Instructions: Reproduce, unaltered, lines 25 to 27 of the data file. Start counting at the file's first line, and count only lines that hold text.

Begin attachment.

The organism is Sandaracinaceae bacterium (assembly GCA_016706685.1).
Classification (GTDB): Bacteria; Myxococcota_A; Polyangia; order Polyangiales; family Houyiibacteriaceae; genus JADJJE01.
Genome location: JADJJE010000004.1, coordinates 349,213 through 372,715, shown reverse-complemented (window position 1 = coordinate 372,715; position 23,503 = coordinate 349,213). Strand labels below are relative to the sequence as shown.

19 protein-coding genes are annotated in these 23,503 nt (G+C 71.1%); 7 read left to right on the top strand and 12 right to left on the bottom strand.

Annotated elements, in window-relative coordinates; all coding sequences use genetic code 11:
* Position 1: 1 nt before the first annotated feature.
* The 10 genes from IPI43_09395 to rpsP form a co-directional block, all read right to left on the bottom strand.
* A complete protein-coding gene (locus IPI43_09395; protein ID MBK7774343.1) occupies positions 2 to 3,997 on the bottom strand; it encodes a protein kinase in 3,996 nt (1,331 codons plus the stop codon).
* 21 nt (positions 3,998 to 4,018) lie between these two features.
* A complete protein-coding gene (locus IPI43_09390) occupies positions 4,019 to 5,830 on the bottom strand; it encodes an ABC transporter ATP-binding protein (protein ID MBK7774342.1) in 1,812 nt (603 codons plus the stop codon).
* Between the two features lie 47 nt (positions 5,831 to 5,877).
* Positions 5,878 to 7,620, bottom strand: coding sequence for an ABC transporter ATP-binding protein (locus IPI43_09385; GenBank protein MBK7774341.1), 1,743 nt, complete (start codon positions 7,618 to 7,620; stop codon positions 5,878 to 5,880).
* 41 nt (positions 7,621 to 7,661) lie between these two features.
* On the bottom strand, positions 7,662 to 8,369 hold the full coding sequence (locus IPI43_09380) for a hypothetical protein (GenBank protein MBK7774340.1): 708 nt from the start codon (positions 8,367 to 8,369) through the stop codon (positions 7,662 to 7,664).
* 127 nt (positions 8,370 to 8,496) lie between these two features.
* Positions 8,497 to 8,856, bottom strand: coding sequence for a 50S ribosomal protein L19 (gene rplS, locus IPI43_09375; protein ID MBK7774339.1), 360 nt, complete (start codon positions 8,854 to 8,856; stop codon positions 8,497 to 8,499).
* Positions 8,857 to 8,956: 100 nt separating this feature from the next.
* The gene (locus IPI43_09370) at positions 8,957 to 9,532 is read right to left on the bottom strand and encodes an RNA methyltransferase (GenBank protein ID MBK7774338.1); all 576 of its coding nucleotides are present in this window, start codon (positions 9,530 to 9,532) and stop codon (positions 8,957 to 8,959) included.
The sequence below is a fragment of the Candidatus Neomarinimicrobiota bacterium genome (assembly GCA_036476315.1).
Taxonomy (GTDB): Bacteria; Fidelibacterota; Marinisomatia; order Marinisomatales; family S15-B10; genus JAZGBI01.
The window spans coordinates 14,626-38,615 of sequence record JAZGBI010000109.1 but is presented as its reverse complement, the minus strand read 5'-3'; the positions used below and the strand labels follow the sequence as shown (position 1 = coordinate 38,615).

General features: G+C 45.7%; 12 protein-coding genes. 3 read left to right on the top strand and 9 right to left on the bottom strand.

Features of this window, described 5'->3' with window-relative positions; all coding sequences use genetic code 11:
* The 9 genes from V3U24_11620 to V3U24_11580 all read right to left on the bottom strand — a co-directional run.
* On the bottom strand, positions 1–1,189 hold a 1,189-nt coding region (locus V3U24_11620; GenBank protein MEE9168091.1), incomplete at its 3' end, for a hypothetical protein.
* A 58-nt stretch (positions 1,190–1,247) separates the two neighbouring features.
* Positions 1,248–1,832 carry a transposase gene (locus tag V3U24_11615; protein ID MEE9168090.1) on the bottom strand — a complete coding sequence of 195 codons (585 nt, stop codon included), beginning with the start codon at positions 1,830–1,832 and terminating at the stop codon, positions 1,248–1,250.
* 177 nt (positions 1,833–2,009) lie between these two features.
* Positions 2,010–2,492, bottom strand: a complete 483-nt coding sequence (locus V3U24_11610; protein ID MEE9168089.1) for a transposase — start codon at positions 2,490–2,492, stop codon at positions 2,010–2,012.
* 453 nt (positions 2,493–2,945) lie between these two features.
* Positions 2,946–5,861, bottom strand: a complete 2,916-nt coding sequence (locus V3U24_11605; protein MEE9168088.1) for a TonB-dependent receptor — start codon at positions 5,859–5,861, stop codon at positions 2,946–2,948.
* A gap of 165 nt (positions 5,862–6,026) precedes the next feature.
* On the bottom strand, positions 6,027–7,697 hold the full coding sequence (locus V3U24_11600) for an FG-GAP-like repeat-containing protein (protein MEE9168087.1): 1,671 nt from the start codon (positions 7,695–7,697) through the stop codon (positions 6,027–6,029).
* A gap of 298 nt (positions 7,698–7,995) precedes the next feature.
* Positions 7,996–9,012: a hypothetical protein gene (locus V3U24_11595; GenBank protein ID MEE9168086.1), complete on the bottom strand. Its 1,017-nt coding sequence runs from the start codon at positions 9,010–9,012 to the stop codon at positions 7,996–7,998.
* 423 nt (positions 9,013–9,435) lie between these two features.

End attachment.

* On the bottom strand, positions 1–1,189 hold a 1,189-nt coding region (locus V3U24_11620; GenBank protein MEE9168091.1), incomplete at its 3' end, for a hypothetical protein.
* A 58-nt stretch (positions 1,190–1,247) separates the two neighbouring features.
* Positions 1,248–1,832 carry a transposase gene (locus tag V3U24_11615; protein ID MEE9168090.1) on the bottom strand — a complete coding sequence of 195 codons (585 nt, stop codon included), beginning with the start codon at positions 1,830–1,832 and terminating at the stop codon, positions 1,248–1,250.